Updated: Jan 28
As George Harrison said- What is Life! When I retreat into the forest, walk a little slower in the grocery store, let go of the clock and cuddle my partner, abandon the list of responsibilities and soak in sunshine instead... that's when i can breathe. Children laughing, leaves rustling, birds chirping- they remind me that life is only about living. Being in a moment is the only meaning. To experience emotion: pain, elation. I wrote the following paper about just that, and tied it to my all time favorite movie.
Pixar’s Soul: Finding Meaning in Modern Life
The human mind is built to find purpose in relationships, connection to nature, and group responsibility. While society requires no time interval to evolve and shift away from those things, the brain requires well over a million years to do so. So when modern life does shift, the human is forced to attempt rapid adaptation to newly proposed production based meanings of life. Society is pressured to think about living in the post industrial way while their inner workings remain much the same as they were thousands of years ago. This cognitive dissonance poses new questions to modern people. Modern people often end up looking for life's purpose in vocation and external reward, still resulting in feeling empty, alone, and wanting. This is seen in the 2020 Pixar animated film Soul through the main character, Joe Gardner. His inability to see the joys that are in front of him and his insistence on getting to the next best thing represent the struggles of many modern people. The film investigates life's biggest questions and lessons by following the collaborative journey and individual experiences of Joe and his foil character, unborn soul number 22.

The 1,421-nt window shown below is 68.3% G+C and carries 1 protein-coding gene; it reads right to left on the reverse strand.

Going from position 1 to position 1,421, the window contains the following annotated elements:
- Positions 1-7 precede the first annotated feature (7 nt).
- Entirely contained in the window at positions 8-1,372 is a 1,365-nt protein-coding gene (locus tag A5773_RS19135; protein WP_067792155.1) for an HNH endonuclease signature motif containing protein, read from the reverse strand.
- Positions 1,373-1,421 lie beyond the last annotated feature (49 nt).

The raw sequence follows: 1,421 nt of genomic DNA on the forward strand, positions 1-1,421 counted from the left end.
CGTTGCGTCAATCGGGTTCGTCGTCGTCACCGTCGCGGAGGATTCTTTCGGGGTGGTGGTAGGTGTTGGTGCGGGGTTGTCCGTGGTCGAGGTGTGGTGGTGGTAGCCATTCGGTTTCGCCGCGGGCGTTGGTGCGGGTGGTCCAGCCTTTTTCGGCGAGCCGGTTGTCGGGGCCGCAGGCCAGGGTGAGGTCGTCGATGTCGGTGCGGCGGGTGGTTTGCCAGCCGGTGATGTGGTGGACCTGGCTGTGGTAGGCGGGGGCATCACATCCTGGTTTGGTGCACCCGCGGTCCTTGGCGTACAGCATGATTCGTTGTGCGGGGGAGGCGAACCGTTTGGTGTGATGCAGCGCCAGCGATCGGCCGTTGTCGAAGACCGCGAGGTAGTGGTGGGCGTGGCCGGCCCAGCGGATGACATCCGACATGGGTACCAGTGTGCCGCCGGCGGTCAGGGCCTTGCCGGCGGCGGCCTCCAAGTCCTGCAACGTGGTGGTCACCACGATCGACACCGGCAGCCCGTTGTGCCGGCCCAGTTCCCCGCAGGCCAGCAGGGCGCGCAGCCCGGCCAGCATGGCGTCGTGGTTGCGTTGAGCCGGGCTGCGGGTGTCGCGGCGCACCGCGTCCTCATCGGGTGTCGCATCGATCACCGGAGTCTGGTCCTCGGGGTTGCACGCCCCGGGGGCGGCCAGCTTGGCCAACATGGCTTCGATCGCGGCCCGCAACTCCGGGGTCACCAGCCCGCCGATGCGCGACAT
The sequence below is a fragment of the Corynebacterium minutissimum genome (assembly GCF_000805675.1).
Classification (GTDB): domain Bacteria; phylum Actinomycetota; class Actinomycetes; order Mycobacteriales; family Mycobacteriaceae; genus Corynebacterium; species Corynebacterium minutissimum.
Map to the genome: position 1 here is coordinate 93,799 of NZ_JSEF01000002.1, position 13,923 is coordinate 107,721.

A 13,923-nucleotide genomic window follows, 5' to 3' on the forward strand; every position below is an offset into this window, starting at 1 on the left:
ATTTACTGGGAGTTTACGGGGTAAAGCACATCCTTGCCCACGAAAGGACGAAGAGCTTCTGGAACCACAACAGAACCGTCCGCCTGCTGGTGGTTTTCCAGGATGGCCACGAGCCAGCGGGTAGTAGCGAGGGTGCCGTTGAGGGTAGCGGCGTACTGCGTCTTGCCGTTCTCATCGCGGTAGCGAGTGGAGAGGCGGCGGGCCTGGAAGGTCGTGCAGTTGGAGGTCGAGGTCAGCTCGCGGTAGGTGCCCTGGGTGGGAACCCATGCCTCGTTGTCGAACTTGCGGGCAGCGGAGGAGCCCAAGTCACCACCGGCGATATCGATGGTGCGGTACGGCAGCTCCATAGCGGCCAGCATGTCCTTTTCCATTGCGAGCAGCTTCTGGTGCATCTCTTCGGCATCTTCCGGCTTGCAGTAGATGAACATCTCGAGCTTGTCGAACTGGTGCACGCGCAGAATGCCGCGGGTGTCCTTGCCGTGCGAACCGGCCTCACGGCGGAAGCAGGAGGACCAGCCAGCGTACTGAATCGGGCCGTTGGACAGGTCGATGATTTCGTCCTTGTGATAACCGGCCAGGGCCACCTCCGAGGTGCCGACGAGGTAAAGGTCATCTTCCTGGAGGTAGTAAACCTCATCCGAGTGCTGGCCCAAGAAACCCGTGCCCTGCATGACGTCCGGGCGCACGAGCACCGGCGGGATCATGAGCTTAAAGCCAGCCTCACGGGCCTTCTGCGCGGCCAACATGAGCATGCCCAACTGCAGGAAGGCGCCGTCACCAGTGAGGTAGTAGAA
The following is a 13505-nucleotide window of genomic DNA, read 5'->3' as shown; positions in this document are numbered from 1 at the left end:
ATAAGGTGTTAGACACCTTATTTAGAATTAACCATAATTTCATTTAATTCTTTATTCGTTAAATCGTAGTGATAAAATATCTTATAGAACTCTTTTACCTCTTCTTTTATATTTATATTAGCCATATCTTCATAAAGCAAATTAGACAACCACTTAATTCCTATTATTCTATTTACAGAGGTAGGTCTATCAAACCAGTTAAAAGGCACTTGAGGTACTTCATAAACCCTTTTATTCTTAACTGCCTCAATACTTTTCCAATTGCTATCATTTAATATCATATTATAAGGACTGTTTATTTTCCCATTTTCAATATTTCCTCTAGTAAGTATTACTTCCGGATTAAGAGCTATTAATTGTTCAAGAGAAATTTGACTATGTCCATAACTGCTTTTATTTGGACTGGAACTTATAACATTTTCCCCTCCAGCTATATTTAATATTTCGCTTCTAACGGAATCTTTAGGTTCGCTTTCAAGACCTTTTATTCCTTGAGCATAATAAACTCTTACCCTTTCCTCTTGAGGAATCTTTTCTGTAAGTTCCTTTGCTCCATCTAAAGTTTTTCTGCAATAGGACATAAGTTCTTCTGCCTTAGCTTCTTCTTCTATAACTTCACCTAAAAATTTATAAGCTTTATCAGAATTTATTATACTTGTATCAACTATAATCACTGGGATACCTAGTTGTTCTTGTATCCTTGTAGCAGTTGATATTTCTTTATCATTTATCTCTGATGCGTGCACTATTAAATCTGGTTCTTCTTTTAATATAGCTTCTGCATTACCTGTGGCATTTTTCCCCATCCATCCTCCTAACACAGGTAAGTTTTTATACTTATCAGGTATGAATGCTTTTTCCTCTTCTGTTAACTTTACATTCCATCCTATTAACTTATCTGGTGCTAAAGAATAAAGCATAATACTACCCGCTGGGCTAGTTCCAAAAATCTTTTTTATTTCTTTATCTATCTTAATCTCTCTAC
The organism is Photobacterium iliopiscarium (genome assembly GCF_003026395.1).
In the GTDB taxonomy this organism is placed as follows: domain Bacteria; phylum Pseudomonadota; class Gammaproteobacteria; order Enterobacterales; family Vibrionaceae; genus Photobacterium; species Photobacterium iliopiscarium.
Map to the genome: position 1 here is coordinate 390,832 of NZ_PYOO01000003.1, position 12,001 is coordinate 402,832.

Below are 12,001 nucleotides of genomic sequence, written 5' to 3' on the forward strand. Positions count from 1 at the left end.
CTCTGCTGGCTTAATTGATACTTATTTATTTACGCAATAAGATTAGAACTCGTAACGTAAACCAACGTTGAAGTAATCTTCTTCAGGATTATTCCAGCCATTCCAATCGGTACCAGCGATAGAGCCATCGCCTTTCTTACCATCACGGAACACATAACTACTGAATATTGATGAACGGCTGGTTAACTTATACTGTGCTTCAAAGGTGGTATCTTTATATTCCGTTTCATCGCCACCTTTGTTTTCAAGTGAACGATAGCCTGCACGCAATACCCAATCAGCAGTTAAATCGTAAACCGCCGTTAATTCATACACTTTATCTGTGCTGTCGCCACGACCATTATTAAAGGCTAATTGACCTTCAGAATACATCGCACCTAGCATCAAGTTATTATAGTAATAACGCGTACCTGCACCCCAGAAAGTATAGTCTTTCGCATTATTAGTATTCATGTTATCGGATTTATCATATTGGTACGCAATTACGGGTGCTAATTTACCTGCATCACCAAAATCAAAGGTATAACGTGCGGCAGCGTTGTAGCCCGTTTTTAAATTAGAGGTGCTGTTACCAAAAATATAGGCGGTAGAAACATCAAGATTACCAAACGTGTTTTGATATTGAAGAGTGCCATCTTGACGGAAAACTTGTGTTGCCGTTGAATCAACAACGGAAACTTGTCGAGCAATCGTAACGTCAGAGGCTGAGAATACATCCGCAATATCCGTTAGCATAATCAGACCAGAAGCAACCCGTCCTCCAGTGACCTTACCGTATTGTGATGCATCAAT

Joe’s introduction to the audience is as an unfulfilled middle school band teacher with a passion for jazz piano. On the very day he is invited to go full time in this career, he receives a call requesting his performance with the famous “Dorothea Wiliams Quartet”. After this news, he is too excited to pay attention to his physical surroundings, and falls into a manhole. Joe’s soul immediately enters a conveyor belt to the afterlife but he finds his way off of it, puncturing the mesh of time and space. His body enters a holding pattern referred to as a coma. This is when he and 22 are united in a hypothetical waystation between dimensions called the “You Seminar” where the universe mistakenly assigns him to mentor her in preparation for life on earth. Joe is less determined to help her than he is to get himself back to earth to achieve his goal of performing in the “gig of a lifetime”. 22 agrees to help him since she is content with never living a life, having an all around pessimistic attitude towards the idea. But it is still Joe’s job as her mentor to combat her pessimism and find her “spark” so that she is permitted entry to the earth portal, which he can then take advantage of. But Joe tunes out when the universe explains the “spark” so neither he nor the audience knows what exactly the final step is to prepare for life. This misunderstanding, and Joe’s own misinterpretations of life’s messages, set the stage for the chaos that ensues and the lessons the audience and characters must learn.
Joe’s idea of the “spark” is that it is one’s purpose in life. Joe sees purpose as singular, vocational based and prize motivated (Sunde). His initial concept is that what we physically do in life, the job we work, and the things we create, are our purpose. He lives within the self indulgent idea that we must be praised (Sunde) and be exceptional to be worthy of legacy. This is a majorly modern concept that our culture embraces to promote economic productivity. And at first, this idea was reaffirmed at the “You Seminar”, where mentors are generally people like Mother Teresa, Copernicus, Mohammed Ali, Carl Jung, or Gandhi.
Then, in an attempt to reunite Joe’s soul with his body, 22 accidentally falls in his place and Joe’s soul lands in a cat. For the majority of the film, Joe is helping 22 navigate the world during their mission to rectify their situation. While in Joe’s shoes, 22 experiences everything for the first time. She catches a falling maple seed, gets a haircut, eats pizza, and has conversations with regular people, all with a childlike curiosity and appreciation. In the subway she stops to listen to a musician. The singer is surrounded in golden light and 22 stands enamored. Joe has likely walked through this subway hundreds of times, but he’s never felt the way she does in that moment. Her soul, unburdened by the norms and expectations of the society buzzing around her, was able to be still and embrace pure beauty with an open mind.